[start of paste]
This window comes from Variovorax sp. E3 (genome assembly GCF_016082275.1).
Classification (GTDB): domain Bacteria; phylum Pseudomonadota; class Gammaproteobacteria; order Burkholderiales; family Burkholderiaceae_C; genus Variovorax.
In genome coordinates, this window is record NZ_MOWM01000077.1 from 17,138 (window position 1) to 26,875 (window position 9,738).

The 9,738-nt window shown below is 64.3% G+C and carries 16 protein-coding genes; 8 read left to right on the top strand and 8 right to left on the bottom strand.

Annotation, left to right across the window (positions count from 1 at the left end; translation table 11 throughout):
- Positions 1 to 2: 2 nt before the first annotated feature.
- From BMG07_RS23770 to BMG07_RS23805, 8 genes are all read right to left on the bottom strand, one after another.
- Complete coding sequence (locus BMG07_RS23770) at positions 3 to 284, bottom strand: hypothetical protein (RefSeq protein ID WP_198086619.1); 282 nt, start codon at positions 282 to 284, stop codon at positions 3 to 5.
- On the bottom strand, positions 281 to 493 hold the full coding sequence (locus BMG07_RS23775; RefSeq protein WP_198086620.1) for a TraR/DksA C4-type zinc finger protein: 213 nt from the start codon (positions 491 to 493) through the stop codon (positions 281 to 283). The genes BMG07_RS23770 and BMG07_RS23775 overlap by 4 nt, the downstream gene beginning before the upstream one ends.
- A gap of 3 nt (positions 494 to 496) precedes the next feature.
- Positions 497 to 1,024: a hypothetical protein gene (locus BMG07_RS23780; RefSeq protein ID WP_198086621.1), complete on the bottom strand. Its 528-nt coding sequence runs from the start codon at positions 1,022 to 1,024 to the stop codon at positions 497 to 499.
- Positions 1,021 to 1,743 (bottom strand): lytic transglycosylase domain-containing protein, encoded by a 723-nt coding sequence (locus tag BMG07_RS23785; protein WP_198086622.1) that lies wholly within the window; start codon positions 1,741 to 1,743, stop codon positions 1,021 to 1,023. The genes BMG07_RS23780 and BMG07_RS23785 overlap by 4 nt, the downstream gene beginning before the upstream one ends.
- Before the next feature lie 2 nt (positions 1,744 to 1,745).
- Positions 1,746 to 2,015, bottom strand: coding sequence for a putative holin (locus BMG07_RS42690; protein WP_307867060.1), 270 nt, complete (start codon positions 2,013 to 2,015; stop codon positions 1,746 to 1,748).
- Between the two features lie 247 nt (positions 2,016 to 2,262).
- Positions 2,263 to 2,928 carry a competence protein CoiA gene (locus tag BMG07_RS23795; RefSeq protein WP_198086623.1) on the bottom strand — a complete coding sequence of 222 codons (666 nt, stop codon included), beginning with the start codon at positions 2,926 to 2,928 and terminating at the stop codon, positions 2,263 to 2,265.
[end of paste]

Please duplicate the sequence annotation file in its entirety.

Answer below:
This window comes from Variovorax sp. E3 (genome assembly GCF_016082275.1).
Classification (GTDB): domain Bacteria; phylum Pseudomonadota; class Gammaproteobacteria; order Burkholderiales; family Burkholderiaceae_C; genus Variovorax.
In genome coordinates, this window is record NZ_MOWM01000077.1 from 17,138 (window position 1) to 26,875 (window position 9,738).

The 9,738-nt window shown below is 64.3% G+C and carries 16 protein-coding genes; 8 read left to right on the top strand and 8 right to left on the bottom strand.

Annotation, left to right across the window (positions count from 1 at the left end; translation table 11 throughout):
- Positions 1 to 2: 2 nt before the first annotated feature.
- From BMG07_RS23770 to BMG07_RS23805, 8 genes are all read right to left on the bottom strand, one after another.
- Complete coding sequence (locus BMG07_RS23770) at positions 3 to 284, bottom strand: hypothetical protein (RefSeq protein ID WP_198086619.1); 282 nt, start codon at positions 282 to 284, stop codon at positions 3 to 5.
- On the bottom strand, positions 281 to 493 hold the full coding sequence (locus BMG07_RS23775; RefSeq protein WP_198086620.1) for a TraR/DksA C4-type zinc finger protein: 213 nt from the start codon (positions 491 to 493) through the stop codon (positions 281 to 283). The genes BMG07_RS23770 and BMG07_RS23775 overlap by 4 nt, the downstream gene beginning before the upstream one ends.
- A gap of 3 nt (positions 494 to 496) precedes the next feature.
- Positions 497 to 1,024: a hypothetical protein gene (locus BMG07_RS23780; RefSeq protein ID WP_198086621.1), complete on the bottom strand. Its 528-nt coding sequence runs from the start codon at positions 1,022 to 1,024 to the stop codon at positions 497 to 499.
- Positions 1,021 to 1,743 (bottom strand): lytic transglycosylase domain-containing protein, encoded by a 723-nt coding sequence (locus tag BMG07_RS23785; protein WP_198086622.1) that lies wholly within the window; start codon positions 1,741 to 1,743, stop codon positions 1,021 to 1,023. The genes BMG07_RS23780 and BMG07_RS23785 overlap by 4 nt, the downstream gene beginning before the upstream one ends.
- Before the next feature lie 2 nt (positions 1,744 to 1,745).
- Positions 1,746 to 2,015, bottom strand: coding sequence for a putative holin (locus BMG07_RS42690; protein WP_307867060.1), 270 nt, complete (start codon positions 2,013 to 2,015; stop codon positions 1,746 to 1,748).
- Between the two features lie 247 nt (positions 2,016 to 2,262).
- Positions 2,263 to 2,928 carry a competence protein CoiA gene (locus tag BMG07_RS23795; RefSeq protein WP_198086623.1) on the bottom strand — a complete coding sequence of 222 codons (666 nt, stop codon included), beginning with the start codon at positions 2,926 to 2,928 and terminating at the stop codon, positions 2,263 to 2,265.